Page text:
SHARE
COPY LINK

CORRUPTION

Congo ruler resists probe into luxury French homes

Congolese leader Denis Sassou Nguesso said this week that France's justice system had no right to probe his alleged ill-gotten gains, following a meeting with French counterpart Francois Hollande.

Congo ruler resists probe into luxury French homes
Congo's president Denis Sassou Nguesso makes a statement after a meeting with France's president in Paris on April 9, 2013. Photo: AFP / Bertrand Langlois

"What we would like to recall is the principle to which we all subscribe on the international level, which is non-interference in internal affairs," Republic of Congo President Sassou Nguesso told journalists on a trip to France.

Two Parisian prosecutors have been investigating the conditions under which numerous luxury assets were acquired in France by Sassou Nguesso, as well as Gabon's late president Omar Bongo and Equatorial Guinea leader Teodoro Obiang Nguema Mbasogo.

These are believed to include French Riviera and Parisian residences and fleets of cars.

The probe was triggered by a suit filed in 2008 by non-governmental organisations Sherpa and Transparency International France, calling for an investigation in the matter.

Sassou Nguesso said on Monday that the principle of non-interference should be "respected so that French justice does not feel it has the right to deal with matters that relate to the internal affairs of other states".

Asked by a journalist whether he had lost any sleep over the affair, the leader of the oil-rich central African country — who held more than an hour of talks with Hollande — replied, "Certainly not!"

The lawyer for Transparency International, meanwhile, blasted Sassou Nguesso for embodying "a caricature of kleptocracy, of a rich head of state that leads a poor country."

"It's not about non-interference but about putting into practice French and international law," William Bourdon said.

Member comments

Log in here to leave a comment.
Become a Member to leave a comment.
For members

PROPERTY

Property taxes: How much will it cost to extend your French home?

Installing a swimming pool, building a garden shed, or adding a conservatory to your French home has become more expensive in 2023.

Property taxes: How much will it cost to extend your French home?

If you are planning a renovation project in 2023 you’re likely looking at rising cost for materials and labour due to inflation – but there is one other cost to consider; taxes. 

In France there is a one-off tax that has to be paid on certain building works, and the government has raised the rate for this.

The taxe d’aménagement, sometimes referred to as the garden shed tax, applies to all property development – construction, reconstruction and extension – of buildings that require planning permission or a building permit.

Garden sheds, swimming pools or extensions with a surface area of more than 5 square metres are subject to the development tax – although a 50 percent reduction is applied to the flat-rate values of certain buildings, particularly the first 100 square metres of main residences.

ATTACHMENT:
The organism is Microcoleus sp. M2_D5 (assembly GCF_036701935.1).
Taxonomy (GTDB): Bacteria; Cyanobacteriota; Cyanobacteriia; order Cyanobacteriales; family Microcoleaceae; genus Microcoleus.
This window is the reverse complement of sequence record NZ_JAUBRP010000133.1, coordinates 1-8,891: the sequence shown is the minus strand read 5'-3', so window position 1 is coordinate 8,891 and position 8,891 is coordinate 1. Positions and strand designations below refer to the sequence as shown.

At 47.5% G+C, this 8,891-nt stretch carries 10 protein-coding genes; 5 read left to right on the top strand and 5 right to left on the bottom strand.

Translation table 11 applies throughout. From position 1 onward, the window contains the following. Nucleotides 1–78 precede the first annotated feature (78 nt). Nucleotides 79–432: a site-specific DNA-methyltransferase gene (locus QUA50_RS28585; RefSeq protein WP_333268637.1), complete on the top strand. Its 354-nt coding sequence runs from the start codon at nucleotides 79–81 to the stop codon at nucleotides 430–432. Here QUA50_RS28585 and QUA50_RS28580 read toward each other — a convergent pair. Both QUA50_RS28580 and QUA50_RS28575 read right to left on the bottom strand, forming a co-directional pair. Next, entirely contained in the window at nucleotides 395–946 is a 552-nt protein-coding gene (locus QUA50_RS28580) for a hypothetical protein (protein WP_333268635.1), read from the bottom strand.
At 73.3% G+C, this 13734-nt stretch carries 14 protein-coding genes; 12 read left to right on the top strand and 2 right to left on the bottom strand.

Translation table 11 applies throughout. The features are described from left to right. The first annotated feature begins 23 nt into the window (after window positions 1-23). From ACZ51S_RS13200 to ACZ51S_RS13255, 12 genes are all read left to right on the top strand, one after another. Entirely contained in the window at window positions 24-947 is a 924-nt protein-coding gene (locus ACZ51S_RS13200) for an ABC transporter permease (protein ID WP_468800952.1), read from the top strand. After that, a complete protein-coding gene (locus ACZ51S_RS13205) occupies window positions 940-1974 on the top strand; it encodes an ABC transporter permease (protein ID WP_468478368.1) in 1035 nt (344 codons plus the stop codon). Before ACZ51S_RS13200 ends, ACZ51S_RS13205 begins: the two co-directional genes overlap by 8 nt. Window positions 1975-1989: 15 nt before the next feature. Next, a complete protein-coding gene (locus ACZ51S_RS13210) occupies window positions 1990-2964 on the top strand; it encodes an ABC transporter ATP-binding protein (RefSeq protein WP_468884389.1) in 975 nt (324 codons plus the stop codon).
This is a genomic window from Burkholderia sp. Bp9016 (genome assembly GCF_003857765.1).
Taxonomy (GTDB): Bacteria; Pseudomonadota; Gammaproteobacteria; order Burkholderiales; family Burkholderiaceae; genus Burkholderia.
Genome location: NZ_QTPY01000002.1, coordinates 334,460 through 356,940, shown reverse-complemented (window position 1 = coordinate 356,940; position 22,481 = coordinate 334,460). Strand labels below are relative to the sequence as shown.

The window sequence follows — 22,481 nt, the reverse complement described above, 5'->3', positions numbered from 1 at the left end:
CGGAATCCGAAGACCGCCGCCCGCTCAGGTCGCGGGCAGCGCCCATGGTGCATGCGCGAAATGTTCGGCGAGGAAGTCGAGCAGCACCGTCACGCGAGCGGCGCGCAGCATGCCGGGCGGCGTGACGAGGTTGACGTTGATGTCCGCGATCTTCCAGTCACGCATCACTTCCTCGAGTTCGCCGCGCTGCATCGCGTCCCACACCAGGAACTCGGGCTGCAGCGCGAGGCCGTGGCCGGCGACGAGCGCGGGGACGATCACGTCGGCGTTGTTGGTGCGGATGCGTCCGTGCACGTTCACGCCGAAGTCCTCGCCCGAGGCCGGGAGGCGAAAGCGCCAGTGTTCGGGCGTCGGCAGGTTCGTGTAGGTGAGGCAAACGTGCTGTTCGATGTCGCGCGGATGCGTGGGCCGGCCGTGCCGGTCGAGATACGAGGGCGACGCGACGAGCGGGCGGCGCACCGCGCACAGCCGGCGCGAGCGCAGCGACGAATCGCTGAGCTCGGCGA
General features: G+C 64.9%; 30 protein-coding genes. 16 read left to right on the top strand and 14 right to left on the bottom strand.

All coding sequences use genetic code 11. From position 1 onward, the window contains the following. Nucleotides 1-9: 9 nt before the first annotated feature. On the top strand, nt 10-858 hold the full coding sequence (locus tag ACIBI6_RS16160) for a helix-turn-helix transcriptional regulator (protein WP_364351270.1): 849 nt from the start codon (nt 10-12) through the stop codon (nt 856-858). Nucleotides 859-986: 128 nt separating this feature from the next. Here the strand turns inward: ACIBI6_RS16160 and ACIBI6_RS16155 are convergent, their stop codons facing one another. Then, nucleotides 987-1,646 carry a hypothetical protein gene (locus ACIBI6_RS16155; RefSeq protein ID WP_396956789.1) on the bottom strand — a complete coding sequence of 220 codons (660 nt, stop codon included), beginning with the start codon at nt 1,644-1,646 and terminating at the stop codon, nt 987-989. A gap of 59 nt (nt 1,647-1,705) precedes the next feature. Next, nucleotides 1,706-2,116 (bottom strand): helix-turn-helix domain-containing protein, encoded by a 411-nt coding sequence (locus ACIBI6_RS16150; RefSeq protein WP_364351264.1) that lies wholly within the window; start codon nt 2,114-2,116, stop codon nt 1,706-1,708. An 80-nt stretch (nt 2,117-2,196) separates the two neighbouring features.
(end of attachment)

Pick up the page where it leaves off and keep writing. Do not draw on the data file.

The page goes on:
READ ALSO Everything you need to know about installing a swimming pool at your French property

The tax is collected by local councils, who set their own percentage rates for the tax, working off the base rate set by the government.

A decree published in the Journal Officiel set the base figures for 2023 at the following rates: 

  • €1,004 per square metre in Île-de-France (up from €929 per square metre in 2022);
  • €886 per square metre outside Île-de-France (€820 per square metre in 2022).

The flat-rate values per square metre of building space, which constitute the basis for the development tax, are revised on January 1st of each year according to the latest construction cost index published by national statistics body Insee. 

Additionally, specific rates are set for:

  • €250 per square metre  for a swimming pool (up from €200 in 2022);
  • €12 per square metre of ground-fixed solar panels (up from €10 in 2022);
  • €3,000 per wind turbine more than 12 metres high;
  • €3,000 per pitch for tents, caravans and mobile leisure homes;
  • €10,000 per pitch for a holiday chalet or bungalow.

The amount of the tax is calculated according to the following formula: 

(Taxable area multiplied by the government-set base figure) multiplied by the percentage tax rate set by the local authorities. This gives the total to be paid in cents. Bills are rounded down.

So, the tax for a 30 square metre extension in an area where the combined local and departmental tax rates total 6.25 percent would be calculated like this:

30 (the size of the development) x 886 (the base tax rate outside Ile-de-France) = 26,580

6.25 (local and departmental tax) x 26,580 = 166,125 cents, more usually expressed as €1,661. 

If the total payable is less than €1,500, you will receive a bill in the six months after planning permission was granted, with details of how to pay.

Otherwise, it is paid in two instalments, 12 months and 24 months after authorisation, with a 10 percent surcharge applied in cases of late payments.

READ ALSO The hidden costs of owning property in France

SHOW COMMENTS